NDP Accepts Floor Crosser Without Having Run In By-Elxn

255 posts / 0 new
Last post
cco

Mr. Magoo wrote:

Well, it wouldn't be an instant by-election if some member didn't vote by the whip... unless they were expelled.  If so, I suppose it could result in a by-election if some other party opportunistically said "Hey, come join us!!".  If that member elected to sit as an independent then I would need no need for a by-election.

If that's the only rule, then the House basically plays its own version of the Liberal Senate game. "No, of course they're not a member of our caucus! There's a huge difference between an NDP MP and an Independent NDPer!"

Mr. Magoo Mr. Magoo's picture

Fair point, I suppose.

But I do like this:

Quote:
If people think floor-crossing is so much worse a betrayal of the voters than anything else a politician can do, what's wrong with a BC-style recall option? Then if enough voters agree that the MP needs to go, there could be a voter-driven process to replace him or her.

Seems to cover everything.

Sean in Ottawa

It is wrong, I think to see this as normal floor crossing.

He was expelled and that already is a floor crossing.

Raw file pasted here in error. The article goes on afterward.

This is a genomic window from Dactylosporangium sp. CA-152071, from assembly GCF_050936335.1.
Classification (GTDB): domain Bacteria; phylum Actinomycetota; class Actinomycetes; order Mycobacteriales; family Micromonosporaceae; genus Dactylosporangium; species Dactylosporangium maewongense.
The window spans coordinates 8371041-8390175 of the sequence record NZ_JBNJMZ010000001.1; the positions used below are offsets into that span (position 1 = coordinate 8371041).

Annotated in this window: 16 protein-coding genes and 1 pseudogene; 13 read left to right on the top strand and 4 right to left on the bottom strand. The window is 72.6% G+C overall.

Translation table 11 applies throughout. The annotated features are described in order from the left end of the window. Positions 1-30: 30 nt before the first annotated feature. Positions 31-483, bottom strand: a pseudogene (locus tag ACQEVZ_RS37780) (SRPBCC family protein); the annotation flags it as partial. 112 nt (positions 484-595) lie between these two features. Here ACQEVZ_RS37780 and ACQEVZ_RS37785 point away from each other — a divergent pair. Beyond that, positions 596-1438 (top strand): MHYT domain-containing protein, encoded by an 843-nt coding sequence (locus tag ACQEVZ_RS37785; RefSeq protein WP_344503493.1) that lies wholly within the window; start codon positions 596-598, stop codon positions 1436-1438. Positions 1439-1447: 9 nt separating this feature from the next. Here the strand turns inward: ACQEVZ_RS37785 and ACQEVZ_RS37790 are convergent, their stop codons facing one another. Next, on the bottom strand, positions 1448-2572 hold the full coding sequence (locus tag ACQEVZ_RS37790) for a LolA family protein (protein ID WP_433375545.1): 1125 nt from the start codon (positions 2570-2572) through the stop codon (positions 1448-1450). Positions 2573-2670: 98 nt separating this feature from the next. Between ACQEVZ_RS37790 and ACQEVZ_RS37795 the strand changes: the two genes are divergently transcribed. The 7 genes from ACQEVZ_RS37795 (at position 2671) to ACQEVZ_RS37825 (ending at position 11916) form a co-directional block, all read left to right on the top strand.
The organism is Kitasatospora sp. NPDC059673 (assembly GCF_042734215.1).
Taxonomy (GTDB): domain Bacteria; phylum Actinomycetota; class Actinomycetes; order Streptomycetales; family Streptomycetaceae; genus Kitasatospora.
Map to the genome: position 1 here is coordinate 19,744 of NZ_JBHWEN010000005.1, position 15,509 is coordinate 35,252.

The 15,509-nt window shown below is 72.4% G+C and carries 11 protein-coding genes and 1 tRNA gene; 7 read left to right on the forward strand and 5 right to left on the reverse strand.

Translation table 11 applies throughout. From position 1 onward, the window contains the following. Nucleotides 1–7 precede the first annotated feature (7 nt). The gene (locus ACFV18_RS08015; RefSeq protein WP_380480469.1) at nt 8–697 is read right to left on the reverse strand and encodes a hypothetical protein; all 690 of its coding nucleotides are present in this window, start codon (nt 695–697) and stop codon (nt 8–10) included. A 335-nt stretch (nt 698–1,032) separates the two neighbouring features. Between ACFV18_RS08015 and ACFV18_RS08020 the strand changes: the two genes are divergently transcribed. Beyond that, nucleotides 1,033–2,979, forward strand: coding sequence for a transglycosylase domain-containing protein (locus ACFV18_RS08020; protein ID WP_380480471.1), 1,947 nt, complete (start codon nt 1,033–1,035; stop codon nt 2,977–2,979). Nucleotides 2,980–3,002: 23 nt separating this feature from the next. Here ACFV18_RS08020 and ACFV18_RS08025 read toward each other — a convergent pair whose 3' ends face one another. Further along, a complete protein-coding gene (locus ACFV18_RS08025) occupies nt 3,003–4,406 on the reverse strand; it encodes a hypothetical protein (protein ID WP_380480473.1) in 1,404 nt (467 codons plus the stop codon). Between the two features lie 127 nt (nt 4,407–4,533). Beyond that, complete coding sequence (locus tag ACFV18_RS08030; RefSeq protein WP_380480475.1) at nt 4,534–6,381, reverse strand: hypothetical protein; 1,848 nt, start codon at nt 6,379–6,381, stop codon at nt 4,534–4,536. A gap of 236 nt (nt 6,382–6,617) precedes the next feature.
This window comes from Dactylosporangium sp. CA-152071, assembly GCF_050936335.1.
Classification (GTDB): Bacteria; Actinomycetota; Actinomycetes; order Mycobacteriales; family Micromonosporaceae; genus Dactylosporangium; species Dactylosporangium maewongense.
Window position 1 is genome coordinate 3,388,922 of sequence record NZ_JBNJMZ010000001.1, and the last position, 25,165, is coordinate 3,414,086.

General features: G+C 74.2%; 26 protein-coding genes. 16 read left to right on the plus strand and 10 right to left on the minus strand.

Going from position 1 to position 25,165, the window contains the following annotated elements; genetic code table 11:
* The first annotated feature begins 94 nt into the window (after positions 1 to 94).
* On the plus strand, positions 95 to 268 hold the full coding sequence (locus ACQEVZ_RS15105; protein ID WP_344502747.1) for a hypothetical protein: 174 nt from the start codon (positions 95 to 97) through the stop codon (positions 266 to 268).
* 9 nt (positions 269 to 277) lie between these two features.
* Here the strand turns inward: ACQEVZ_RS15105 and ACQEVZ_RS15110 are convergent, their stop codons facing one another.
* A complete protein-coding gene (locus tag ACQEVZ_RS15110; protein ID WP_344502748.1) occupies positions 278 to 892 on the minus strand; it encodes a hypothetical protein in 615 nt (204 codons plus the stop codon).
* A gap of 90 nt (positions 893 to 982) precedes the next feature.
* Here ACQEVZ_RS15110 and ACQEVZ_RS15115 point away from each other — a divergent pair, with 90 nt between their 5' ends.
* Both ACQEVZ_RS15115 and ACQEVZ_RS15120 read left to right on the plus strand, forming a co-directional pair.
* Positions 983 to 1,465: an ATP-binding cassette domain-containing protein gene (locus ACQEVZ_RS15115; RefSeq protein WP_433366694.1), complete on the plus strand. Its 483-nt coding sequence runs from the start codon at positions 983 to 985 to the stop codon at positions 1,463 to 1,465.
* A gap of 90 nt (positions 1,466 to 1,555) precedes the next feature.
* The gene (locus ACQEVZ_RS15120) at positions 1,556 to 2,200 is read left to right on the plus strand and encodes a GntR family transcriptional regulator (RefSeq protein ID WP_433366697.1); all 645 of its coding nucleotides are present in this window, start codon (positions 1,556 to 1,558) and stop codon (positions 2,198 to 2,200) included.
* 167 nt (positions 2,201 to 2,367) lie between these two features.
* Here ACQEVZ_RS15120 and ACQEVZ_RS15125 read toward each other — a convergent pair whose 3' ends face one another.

His constituents elected someone backed up by a party. Being a member of another party in many ways is more similar than being member of no party. You see how much harder it is to get elected as an independent. I think that most voters want their members to be in a party and part of that larger block for many reasons.

I think that the rules of loyalty to a party -- for voters and for the party -- are fair and a by-election reasonable if you want to change that as an MP. But if you are kicked out, then I think you should get to choose if you want to remain independent, form a new party or go to another existing party.

Mr. Magoo Mr. Magoo's picture

Here's my thinking.  Suppose I voted for local Liberal Dougie McDougall, but then he goes and gets himself kicked.

If I voted for him in order to be able to vote for the Liberal Party, why wouldn't I be at least inclined to support their assessment and rejection of him?  In other words, if he was not a "good Liberal" then why would I back HIM, the individual over the Party that I really support?  Particularly because turfing him would mean renouncing a seat, which parties are typically reluctant to do without reason?

And if I voted for him because he's a stand-up guy who's always there to hear the concerns of constituents and do what he can for us, then why would I care that he's now an independent?  Sure, it would be nice if he had the support and resources of a party behind him, but he's still the same ol' Dougie.

But maybe the best solution would be to automatically trigger a by-election whenever an MPP:

1.  chooses to leave their party

2.  is forced to leave their party

and regardless of whether that MP/MPP:

1.  hopes to join another party

2.  hopes to (or has to) go it alone

It's the only solution I can think of that gives control of the outcome to the electors, and not the MP/MPP or a party.

Pages